Ever since childhood, I’ve been fascinated by rocks and gems. I started cutting cabs more than 40 years ago, and have been faceting colored stones for about 30 years. I do precision cutting of colored gems these days, and that often includes repairing or re-cutting damaged stones. If I dig around I can find some certificates and degrees that allow me to put my initials after my name, but, like most of you, the real learning has to come at the bench. And, I’ll bet like you again, the lessons remembered best were the ones that cost me money and embarrassment.
I’m hoping this series of articles will save some of you time, money, and embarrassment by discussing some of the common bench procedures that can easily lead to damage of colored stones – and how to avoid it. Some of it will be familiar, some of it new, and some of it controversial. At the end of the series I’ll be offering a concise guide to help with bench related questions about colored stones. In the meantime, you can call or e-mail me anytime with your colored stone questions and I’ll try to help.
Basically, I’ll discuss about 40 varieties of faceted stones and another 40 or so different lapidary materials. This is not meant to be a gemological discussion; rather it’s intended for the non-gemologist, for the bench person and even the sales person who works with the public.
Let’s start off with some basic guidelines by talking about the use of steamers in the shop. Steamers were designed for rapid, high-pressure, high-temperature cleaning of metal objects, and they can do a tremendous job. They can also instantly destroy many colored stones, and that includes sapphire, ruby, certainly emerald, and yes, diamond. You will not find steamers in diamonds cutting houses for good reason! Crystalline objects often do not respond well to sudden changes in temperature, and large diamonds have been known to shatter when placed under a steamer. Now I know that most of you have used a steamer for years with no problems, or so you thought, but please consider the risk involved versus spending just a minute or two using a less traumatic cleaning method. Much of the damage caused by a steamer will go unnoticed in the hurry of the shop, but when the customer sees her nine carat orange garnet full of cracks after your cleaning job, you have a very expensive problem! My advice throughout these articles with regards to steamers is the same. Don’t use them. Judicious use of a good ultrasonic cleaner with reasonable fresh cleaning solution followed by a dip in alcohol will clean as well as or better than any steamer, with much less risk. That’s my story and I’m sticking to it!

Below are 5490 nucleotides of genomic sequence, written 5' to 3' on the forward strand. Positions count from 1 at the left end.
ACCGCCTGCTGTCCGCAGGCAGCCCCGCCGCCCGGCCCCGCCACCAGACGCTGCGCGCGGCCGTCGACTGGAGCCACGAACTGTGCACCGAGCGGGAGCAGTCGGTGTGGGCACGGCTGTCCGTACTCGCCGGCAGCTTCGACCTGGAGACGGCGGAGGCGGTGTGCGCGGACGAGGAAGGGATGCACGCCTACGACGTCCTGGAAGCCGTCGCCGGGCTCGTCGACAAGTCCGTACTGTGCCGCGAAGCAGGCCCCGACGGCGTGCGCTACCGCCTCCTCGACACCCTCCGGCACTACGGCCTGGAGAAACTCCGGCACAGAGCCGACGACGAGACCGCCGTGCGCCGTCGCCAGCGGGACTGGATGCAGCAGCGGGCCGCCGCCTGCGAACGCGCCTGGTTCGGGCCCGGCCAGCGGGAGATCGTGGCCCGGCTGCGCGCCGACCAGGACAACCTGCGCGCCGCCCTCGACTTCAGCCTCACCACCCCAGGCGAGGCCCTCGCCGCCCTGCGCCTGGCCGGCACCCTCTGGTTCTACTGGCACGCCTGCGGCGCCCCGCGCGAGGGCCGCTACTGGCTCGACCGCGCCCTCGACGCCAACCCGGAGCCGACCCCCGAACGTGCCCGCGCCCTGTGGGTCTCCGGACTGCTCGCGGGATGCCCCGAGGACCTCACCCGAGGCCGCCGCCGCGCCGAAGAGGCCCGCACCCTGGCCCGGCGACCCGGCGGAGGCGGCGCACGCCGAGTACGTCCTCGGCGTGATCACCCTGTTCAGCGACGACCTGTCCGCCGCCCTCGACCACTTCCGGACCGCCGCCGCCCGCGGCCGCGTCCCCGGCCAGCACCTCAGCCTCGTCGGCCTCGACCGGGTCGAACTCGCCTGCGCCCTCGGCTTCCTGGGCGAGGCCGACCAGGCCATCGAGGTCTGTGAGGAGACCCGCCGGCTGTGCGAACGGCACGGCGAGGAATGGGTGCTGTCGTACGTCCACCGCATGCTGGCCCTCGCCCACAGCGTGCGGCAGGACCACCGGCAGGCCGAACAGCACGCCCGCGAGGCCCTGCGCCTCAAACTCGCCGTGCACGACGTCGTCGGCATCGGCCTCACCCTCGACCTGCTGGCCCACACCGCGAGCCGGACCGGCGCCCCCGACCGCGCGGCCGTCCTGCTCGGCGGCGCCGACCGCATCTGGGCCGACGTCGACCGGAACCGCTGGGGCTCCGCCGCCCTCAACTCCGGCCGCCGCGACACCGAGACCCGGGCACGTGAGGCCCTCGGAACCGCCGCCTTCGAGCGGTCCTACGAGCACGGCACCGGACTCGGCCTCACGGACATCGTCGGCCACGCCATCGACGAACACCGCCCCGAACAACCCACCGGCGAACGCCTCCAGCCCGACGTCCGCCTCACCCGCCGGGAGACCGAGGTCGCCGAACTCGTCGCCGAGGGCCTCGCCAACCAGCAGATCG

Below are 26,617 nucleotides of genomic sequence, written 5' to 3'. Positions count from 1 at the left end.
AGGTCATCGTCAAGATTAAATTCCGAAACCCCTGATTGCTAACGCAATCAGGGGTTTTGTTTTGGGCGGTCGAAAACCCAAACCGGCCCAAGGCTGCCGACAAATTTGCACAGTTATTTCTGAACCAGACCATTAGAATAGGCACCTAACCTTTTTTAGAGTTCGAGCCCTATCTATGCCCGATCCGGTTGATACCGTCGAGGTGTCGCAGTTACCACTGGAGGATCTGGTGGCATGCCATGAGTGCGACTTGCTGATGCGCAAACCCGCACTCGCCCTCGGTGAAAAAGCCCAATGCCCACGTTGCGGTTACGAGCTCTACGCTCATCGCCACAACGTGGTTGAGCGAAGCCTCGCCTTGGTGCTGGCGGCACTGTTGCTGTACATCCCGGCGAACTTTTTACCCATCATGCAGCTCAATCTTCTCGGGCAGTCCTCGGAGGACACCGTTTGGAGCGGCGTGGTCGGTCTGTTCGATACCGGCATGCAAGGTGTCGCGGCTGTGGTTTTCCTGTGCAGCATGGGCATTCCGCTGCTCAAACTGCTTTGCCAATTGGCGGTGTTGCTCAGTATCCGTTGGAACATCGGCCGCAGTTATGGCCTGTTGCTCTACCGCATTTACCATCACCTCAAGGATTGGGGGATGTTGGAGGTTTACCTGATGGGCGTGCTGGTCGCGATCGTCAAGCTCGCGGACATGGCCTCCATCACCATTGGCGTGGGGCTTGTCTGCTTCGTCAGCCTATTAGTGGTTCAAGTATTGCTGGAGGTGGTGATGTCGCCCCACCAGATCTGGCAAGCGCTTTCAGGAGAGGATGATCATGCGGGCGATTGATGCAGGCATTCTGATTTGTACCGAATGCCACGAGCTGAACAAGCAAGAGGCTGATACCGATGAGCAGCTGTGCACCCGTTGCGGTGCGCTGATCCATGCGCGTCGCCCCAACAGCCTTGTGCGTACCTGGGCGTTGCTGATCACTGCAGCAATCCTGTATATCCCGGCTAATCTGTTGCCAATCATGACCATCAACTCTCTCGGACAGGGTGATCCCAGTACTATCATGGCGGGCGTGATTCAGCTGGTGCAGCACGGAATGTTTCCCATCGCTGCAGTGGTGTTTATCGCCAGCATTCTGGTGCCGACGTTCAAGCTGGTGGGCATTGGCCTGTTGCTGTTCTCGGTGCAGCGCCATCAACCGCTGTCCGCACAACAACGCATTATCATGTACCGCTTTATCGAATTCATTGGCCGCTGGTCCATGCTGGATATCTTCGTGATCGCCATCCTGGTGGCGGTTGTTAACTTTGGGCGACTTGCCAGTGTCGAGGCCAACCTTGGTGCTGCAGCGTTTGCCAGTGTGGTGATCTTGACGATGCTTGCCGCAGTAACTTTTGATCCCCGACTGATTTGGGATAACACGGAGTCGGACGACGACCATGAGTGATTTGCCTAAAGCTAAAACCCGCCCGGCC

Most ultrasonic cleaners are heated; mine actually steams, so it’s quite hot. Before placing any stone-containing jewelry into a hot ultrasonic, proper procedure includes warming the piece first. I have a plastic cup by my steamer with about an inch of tap water in it. I add another inch or two of hot fluid from the ultrasonic, drop the piece in the cup for 20 seconds, and then place it in the ultrasonic, successfully avoiding thermal shock and angry clients.
The last guideline concerns removing stones from their setting before commencing work involving heat. The decision requires judgment on your part, but I suggest you err on the side of caution. Your client may have signed a “hold-harmless” agreement as part of the take-in procedure, but if you use high heat near any colored stone and damage it, you may well wind up dealing with an attorney who claims you were negligent. You can’t go there, so be smart.
Always err on the side of caution. Remember that the stone may not be properly identified on the job envelope, so if you’re not sure what it is, treat it as very expensive glass.
If the stone is to be removed, assume it is brittle and use proper prong pullers or saw the prongs off. NEVER pry between abezel or prong and the stone.
There is a big difference between hardness and toughness. Although diamond is the hardest substance, even a slight strike with a small hammer can shatter a diamond, while jadeite, which is technically much softer, will hardly be bothered. But please don’t test this on a client’s piece!
Remember that while many stones can survive SOME heat, sudden changes in temperature from torch application or from dunking in pickle should always be avoided, even with diamond. In recent years, the application of heat to or near a gemstone has become more dangerous with the increased use of “fillers”, most of which are some form of glass. Almost every smaller ruby found for sale on the market today is from the Mong Hsu deposits in Myanmar (Burma) and ALL of them are not only heat treated but extensively filled with borosilicate glass. We’ll discuss that when we discuss rubies, but glass and heat do not mix well.
Good files have “safe” sides for a reason. Although many common gemstones are much harder than tool steel, facetjunctions or edges can easily be chipped by a file, requiring a trip to the lapidary. If you DO scratch a faceted stone, don’t try to “polish out” the scratch. It won’t work and you probably don’t have the right tools for the job. A simple, inexpensive re-polish can turn into a costly re-cutting job in just a second or two.
I’m going to discuss a variety ofthe colored stones and lapidary materials you are most likely to encounter at the bench. I’ve chosen an alphabetical convention, using the most common variety names.